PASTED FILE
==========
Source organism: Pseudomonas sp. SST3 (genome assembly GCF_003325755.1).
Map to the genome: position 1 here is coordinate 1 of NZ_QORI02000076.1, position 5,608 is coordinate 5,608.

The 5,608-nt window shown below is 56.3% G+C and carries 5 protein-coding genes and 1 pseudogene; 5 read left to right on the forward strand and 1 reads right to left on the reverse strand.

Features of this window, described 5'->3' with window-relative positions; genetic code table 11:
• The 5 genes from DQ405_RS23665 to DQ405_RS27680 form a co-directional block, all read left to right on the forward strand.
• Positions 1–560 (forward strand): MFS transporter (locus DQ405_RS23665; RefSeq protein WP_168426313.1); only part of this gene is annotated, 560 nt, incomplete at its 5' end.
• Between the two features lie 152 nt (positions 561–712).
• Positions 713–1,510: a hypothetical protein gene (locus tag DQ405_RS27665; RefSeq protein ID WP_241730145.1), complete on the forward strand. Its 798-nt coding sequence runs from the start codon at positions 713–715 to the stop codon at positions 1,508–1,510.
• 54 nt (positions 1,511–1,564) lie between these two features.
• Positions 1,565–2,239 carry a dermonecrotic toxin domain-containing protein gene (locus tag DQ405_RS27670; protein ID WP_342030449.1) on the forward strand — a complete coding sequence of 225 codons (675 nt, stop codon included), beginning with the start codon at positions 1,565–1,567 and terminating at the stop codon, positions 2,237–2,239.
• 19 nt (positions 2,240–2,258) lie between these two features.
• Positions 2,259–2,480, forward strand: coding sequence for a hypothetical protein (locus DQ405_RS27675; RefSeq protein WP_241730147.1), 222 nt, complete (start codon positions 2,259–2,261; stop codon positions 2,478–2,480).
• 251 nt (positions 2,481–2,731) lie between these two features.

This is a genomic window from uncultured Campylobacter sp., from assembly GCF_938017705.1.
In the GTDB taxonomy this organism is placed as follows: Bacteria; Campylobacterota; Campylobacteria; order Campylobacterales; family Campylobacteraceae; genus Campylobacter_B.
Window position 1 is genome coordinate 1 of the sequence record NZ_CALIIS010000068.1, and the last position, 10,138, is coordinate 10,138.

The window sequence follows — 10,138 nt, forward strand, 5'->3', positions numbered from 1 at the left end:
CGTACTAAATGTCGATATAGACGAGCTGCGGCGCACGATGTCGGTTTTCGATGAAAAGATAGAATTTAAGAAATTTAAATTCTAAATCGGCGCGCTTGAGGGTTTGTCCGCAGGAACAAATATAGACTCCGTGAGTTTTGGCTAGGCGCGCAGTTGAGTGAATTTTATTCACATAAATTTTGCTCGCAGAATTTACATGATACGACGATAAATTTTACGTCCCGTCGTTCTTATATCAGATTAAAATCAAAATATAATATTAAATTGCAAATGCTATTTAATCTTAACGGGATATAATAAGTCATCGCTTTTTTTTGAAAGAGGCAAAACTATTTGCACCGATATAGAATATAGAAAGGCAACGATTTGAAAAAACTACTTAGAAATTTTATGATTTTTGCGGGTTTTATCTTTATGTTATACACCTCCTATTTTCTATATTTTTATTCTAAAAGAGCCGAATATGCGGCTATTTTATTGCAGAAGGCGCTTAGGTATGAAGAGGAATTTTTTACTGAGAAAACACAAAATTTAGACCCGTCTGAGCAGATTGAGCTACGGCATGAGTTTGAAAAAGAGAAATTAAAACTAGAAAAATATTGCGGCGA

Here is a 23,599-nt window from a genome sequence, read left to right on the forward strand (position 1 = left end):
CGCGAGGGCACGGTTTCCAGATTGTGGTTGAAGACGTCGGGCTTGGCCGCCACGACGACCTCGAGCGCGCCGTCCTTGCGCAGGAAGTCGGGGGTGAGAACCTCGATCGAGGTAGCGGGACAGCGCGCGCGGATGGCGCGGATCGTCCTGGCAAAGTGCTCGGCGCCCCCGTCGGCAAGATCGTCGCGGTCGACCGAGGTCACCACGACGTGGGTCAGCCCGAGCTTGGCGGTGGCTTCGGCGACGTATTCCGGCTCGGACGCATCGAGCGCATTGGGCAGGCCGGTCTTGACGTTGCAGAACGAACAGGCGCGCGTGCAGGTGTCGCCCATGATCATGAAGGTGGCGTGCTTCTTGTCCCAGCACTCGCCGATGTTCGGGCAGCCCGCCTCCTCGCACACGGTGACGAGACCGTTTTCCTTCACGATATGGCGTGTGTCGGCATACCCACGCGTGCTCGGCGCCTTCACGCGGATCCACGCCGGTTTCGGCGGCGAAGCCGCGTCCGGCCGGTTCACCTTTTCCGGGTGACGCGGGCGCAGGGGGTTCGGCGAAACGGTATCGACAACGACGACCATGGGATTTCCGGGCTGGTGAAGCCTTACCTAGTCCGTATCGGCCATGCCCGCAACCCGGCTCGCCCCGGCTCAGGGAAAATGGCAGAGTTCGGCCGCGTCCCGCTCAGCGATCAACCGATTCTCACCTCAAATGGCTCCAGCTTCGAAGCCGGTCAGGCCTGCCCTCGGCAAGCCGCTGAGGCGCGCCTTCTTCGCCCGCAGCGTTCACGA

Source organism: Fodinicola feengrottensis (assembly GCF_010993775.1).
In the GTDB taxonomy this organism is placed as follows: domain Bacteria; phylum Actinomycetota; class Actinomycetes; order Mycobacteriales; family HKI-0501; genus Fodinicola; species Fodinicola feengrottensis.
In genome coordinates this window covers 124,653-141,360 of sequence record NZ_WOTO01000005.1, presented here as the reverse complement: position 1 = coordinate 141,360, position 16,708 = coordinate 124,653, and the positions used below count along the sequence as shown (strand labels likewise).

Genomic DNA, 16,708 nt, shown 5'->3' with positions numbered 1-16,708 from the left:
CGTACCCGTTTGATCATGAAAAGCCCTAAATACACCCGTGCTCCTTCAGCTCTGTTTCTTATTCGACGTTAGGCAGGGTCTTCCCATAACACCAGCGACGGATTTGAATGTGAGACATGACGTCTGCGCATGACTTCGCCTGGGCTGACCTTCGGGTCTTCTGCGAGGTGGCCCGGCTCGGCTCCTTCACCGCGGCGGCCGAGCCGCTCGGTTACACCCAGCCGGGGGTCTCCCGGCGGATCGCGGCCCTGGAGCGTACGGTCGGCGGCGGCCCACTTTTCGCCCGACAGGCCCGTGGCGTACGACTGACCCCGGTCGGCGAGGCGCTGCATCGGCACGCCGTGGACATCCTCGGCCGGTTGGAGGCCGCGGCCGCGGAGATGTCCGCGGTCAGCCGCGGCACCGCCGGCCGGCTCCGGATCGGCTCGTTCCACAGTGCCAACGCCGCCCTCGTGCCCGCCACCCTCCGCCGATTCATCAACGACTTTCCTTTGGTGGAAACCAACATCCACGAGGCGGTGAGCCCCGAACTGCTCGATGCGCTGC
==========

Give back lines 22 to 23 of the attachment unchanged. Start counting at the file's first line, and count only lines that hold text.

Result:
In the GTDB taxonomy this organism is placed as follows: domain Bacteria; phylum Actinomycetota; class Actinomycetes; order Mycobacteriales; family HKI-0501; genus Fodinicola; species Fodinicola feengrottensis.
In genome coordinates this window covers 124,653-141,360 of sequence record NZ_WOTO01000005.1, presented here as the reverse complement: position 1 = coordinate 141,360, position 16,708 = coordinate 124,653, and the positions used below count along the sequence as shown (strand labels likewise).